We live in precarious times. Entire economies are based upon nothing stronger than promissory notes written by thoroughly corrupt, incompetent, and unreliable bureaucratic institutions. Academic institutions are devoted more to self-enrichment and mass indoctrination than to the development of independent and powerful young minds. Mass media works hand in glove with corrupt government and academia, carefully obscuring the cracks in the facade — while studiously distracting a fickle populace with irrelevancies.
No wonder ordinary citizens are obsessed with apocalyptic themes — from carbon doom to resource scarcity doom to overpopulation doom to religious doom.
Harold Camping expected a spectacular death. He thought he would see horses and towering flames. Instead Harold Camping fell down at home last month at the age of 92 and never got up again.__ Apocalypse Now
Not that a self-fulfilling apocalyptic obsession is out of the question. Not at all. Consider the compulsion of Iran’s religious mullahs to develop nuclear weapons in the light of the apocalyptic mindset prevalent among the ruling class.
But even for the mad mullahs, it seems more likely that they will die in their sleep, rather than in an apocalyptic conflagration.
…do Preppers prep because they believe these scenarios are likely, or do they believe these scenarios are likely because they prep? _Cassandra
There is something stimulating about imagining oneself or one’s group as “the sole survivor” among the clueless masses. And it is undeniably fun to prep, stocking up stores and skills against whatever may come along. But we need to understand our deeper motivations at the same time.
Catastrophism runs deep in certain cultures and belief systems. We need to bring such deep beliefs up from the subconscious, out into the light of day for a full examination.
…Peak Oil catastrophism is largely a manifestation of our primary cultural myth: that all things end with suffering, death, and then resurrection. Belief in apocalypse is programmed into western civilization. Given our heritage, “the end is nigh” is the nearly unavoidable personal and collective response to times of uncertainty and rapid change. _Pattern Literacy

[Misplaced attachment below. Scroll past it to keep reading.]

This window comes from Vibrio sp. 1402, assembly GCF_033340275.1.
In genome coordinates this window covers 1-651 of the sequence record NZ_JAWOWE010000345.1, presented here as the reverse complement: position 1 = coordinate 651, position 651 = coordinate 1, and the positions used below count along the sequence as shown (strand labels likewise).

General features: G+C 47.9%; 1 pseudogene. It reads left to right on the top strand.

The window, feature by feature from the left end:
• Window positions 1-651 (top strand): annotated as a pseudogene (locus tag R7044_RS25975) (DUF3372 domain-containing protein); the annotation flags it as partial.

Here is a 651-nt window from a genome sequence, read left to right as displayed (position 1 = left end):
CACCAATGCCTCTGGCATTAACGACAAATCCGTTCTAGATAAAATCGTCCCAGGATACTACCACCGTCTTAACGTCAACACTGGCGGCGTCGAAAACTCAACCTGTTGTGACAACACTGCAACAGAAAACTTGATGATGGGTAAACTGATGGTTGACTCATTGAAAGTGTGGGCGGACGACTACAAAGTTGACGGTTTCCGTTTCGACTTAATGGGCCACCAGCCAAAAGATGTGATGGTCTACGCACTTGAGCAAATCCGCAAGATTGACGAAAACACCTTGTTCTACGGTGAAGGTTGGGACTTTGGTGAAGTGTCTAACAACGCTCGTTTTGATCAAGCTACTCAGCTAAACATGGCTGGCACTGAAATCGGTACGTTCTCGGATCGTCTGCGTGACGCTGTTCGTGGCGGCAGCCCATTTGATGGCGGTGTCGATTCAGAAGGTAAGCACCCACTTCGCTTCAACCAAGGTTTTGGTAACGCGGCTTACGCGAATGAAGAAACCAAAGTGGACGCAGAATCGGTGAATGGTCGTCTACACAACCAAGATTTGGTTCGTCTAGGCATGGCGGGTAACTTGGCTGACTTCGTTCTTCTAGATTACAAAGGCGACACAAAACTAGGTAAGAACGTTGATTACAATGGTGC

Out of all forms of likely or possible collapse, an economic collapse seems the most likely. At the link above, blogger Dennis Mangan describes a recent 500 page opus on financial collapse, and apparently Dennis considers the book worth reading, and the topic worth discussing.
Whether or not we have read that particular book, all of us draw from the same information sources, and are able to come to our own conclusions about the likelihood of economic collapse. Because while a peak oil apocalypse and carbon doom are implausible on the facts, and a catastrophe by comet, EMP, or asteroid impact may not be statistically likely in our lifetimes, an economic collapse is an entirely different story.
Out of all the different forms of natural or man-made disasters which could collapse normal lines of supply, it is quite possible that at least one will take place that will affect you or someone you know to some degree, before your die. Yes, you do need to prepare, for something.
And it is that vague “preparation for something” that leaves you in the lurch, without a banner to fly from the ramparts. Without a clear focus of doom upon which to focus, we are forced to think more broadly and deeply about ways in which we can become more competent and capable.
Certainly if we pour all our focus and effort into preparation against something that is unlikely to ever occur, at least half of our preparations are likely to have gone to waste. And what does it do to the esprit de corps of our self-assured echo choir of doom, when singer after singer succumbs in his safe, warm, dry bed, of natural causes?
Broad skills and competencies combined with a resilient mindset should work the best, in most situations of stress.
It is never too late for a dangerous childhood.